Graeme Swann - twitterer but no twit
Twitterings
Rude Ian Morbin should have a blog
Why I vote against AGW
Quotes dump
All your Quite Interesting questions answered
A muddle of wires
It’s now something at least once every two days
Llyr Williams and Llyr Williams play Bach
Green eyed monster devouring cat food
Ingrid Fliter has a problem with the piano
Busy day and busy night
Our shortening atten … ooh look!
Small photos that look like something else
Thinking thin at the top
Anti-politics versus (or just and) the heroic delusion
“. . . and the air froze . . .”
The Fixed Quantity of Advertising fallacy and the menace of targetted advertising
Redesigned Bishop
Unamazing photo of amazing road
MBA - necessary but insufficient
Reading Kasparov
The Rand revival - and some thoughts about Rand’s failure to understand architectural tradition
Brian Micklethwait’s Education Blog is now on indefinite hold
Truth is true
Dream magic that spoilt the magic
Rock faces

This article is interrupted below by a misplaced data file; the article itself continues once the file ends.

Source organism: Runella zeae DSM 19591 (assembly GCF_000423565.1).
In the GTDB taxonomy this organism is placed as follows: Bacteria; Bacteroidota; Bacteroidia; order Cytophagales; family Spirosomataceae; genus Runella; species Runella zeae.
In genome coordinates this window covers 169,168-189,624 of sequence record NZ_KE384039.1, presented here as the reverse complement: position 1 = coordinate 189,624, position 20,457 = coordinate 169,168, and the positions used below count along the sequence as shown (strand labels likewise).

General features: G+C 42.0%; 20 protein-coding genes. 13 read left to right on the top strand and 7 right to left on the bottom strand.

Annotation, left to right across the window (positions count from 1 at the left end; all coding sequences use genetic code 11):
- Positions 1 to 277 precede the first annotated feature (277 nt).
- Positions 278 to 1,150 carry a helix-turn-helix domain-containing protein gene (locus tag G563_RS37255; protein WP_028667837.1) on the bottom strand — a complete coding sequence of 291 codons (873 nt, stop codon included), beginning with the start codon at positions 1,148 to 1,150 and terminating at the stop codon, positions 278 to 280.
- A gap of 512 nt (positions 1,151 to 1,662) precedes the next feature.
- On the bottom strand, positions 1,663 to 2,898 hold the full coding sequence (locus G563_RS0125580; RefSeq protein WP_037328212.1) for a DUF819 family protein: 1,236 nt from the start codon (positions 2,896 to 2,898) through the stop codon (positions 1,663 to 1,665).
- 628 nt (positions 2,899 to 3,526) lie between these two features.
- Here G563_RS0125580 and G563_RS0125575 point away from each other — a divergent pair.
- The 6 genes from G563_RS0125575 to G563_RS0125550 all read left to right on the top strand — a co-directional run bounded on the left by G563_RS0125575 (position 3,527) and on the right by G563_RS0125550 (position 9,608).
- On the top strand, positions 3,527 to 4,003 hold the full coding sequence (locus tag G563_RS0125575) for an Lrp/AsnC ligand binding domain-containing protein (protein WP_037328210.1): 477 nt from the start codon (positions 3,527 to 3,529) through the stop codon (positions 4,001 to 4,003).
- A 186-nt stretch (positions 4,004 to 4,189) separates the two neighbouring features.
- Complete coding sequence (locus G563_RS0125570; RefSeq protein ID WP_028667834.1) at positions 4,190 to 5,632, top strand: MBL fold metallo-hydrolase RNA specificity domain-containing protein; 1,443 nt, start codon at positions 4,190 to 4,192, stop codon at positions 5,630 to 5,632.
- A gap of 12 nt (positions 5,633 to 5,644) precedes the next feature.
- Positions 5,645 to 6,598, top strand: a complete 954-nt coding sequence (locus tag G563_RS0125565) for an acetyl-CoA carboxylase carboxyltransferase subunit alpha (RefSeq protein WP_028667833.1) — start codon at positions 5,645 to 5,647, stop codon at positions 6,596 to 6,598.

Rubbish
Nothing from me here today but something on Samizdata about cannabis
Advice to daily bloggers
Link to Samizdata piece about arguments from incredulity
The shadow of Shipman – and forgetting things
Star Wars mosque and rockets mosque
Cricketers don’t have to get along – they just have to turn up and play
Generational taste in furniture
Making the new look and feel like the old
On not seeing Schoenberg’s Variations for Orchestra
Do not read this if you prefer all epigrams about getting well to be tasteful
“… the idea is to remain ignorant of how dumb you look …”
Jesus above the keyboard instead of beyond it
The Official Story and the Most Confident Alternative
Thoughts concerning FDR’s warmongering nature
Watching Karajan
Why Willem Buiter blogs and why I do
Wires